It’s all here, ready to be ticked off: the AC/DC checklist, including Brian Johnson’s mighty screech, the hurricane notes flying from the lead guitar of 65-year-old school uniform-wearer Angus Young, and lyrics that cover the vocabulary of heavy rock in its entirety, from fire and explosions to wild women and booze. It what must qualify as a major innovation, this is the first time since 1985 that one of their albums doesn’t feature a song with the word “rock” in the title.
It feels strange to claim that you can rely on AC/DC after a spell of unprecedented turmoil for the long-running band, who formed in Sydney in 1973 and went on to see their Back in Black album become the world’s biggest seller after Thriller. The existence of this seventeenth album seemed highly unlikely as recently as 2016.
That year, drummer Phil Rudd was in the middle of eight months of home detention after pleading guilty to drugs charges and “threatening to kill”. AC/DC were finishing their Rock or Bust world tour with Axl Rose of Guns N’ Roses on vocals, as Johnson had become too deaf to perform. Then bassist Cliff Williams announced his retirement after 40 years in the band. Young’s older brother Malcolm had already been forced to quit due to dementia and died in 2017, less than a month after a third brother, early AC/DC producer George.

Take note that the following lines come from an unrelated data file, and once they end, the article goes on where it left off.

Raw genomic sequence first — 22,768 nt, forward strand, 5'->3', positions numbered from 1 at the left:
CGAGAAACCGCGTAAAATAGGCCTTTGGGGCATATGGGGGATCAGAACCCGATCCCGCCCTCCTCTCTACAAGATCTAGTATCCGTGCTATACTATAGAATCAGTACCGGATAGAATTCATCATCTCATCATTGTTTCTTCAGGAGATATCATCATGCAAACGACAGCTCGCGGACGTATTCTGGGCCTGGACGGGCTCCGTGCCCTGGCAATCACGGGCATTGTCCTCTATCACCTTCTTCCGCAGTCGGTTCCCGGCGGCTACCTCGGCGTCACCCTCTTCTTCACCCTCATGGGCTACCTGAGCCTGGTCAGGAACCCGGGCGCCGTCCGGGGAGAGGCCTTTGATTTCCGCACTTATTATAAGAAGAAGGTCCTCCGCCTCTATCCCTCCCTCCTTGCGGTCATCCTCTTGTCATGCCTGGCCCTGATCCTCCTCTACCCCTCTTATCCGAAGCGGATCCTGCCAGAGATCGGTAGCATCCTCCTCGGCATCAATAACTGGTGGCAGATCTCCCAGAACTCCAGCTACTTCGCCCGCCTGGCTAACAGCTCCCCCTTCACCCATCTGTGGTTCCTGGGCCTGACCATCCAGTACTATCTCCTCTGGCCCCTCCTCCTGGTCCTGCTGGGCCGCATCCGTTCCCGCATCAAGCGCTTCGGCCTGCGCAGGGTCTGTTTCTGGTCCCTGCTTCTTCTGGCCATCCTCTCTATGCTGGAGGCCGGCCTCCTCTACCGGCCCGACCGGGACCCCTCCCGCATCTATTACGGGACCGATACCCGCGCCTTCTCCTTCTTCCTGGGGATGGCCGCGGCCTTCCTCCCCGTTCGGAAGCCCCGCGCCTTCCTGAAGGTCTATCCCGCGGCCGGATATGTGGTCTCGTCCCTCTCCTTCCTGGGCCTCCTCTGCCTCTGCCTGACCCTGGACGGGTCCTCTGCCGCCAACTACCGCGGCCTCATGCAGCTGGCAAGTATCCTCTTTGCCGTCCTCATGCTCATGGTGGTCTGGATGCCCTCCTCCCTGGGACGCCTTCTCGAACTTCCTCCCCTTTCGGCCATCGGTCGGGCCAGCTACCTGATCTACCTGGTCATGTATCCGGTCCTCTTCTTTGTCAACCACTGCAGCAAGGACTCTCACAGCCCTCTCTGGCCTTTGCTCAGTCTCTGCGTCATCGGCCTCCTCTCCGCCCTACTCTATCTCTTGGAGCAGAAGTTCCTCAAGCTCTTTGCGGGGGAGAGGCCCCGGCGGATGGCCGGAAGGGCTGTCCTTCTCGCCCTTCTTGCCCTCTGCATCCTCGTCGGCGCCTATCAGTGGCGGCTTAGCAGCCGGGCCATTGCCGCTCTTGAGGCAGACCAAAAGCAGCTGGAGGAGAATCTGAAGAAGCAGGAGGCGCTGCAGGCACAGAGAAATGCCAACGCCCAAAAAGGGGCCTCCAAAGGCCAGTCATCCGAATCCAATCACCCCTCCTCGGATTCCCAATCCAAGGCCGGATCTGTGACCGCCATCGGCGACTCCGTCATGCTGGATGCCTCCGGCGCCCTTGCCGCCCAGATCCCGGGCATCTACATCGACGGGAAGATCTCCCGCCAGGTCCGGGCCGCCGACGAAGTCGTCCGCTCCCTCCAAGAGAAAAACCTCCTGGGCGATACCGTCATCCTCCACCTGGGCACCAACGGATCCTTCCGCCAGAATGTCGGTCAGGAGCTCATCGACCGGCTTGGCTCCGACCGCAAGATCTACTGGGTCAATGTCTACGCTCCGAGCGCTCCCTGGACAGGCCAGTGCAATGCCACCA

But the band have survived impossible odds before, notably by recording Back in Black just after the death of original singer Bon Scott. Rudd, Williams and Johnson are all now back at work, the latter thanks to a miracle experimental hearing aid, and Young has got them to finish up a collection of ideas gathered around the recording of the 2008 album Black Ice – which means the late Malcolm gets co-writing credit on every song.
The band show their age a little on Through the Mists of Time, which looks backwards at youthful memories, though what passes for a slow one is still overpoweringly loud. Otherwise nothing has changed. Shot in the Dark, the single, boasts the greatest riff among many, Demon Fire is as wild and ridiculous as its title suggests, and the bullish intro of No Man’s Land is one of many moments that will make the listener long for the opportunity to see these resurrected rockers play live one more time. Don’t bet against it.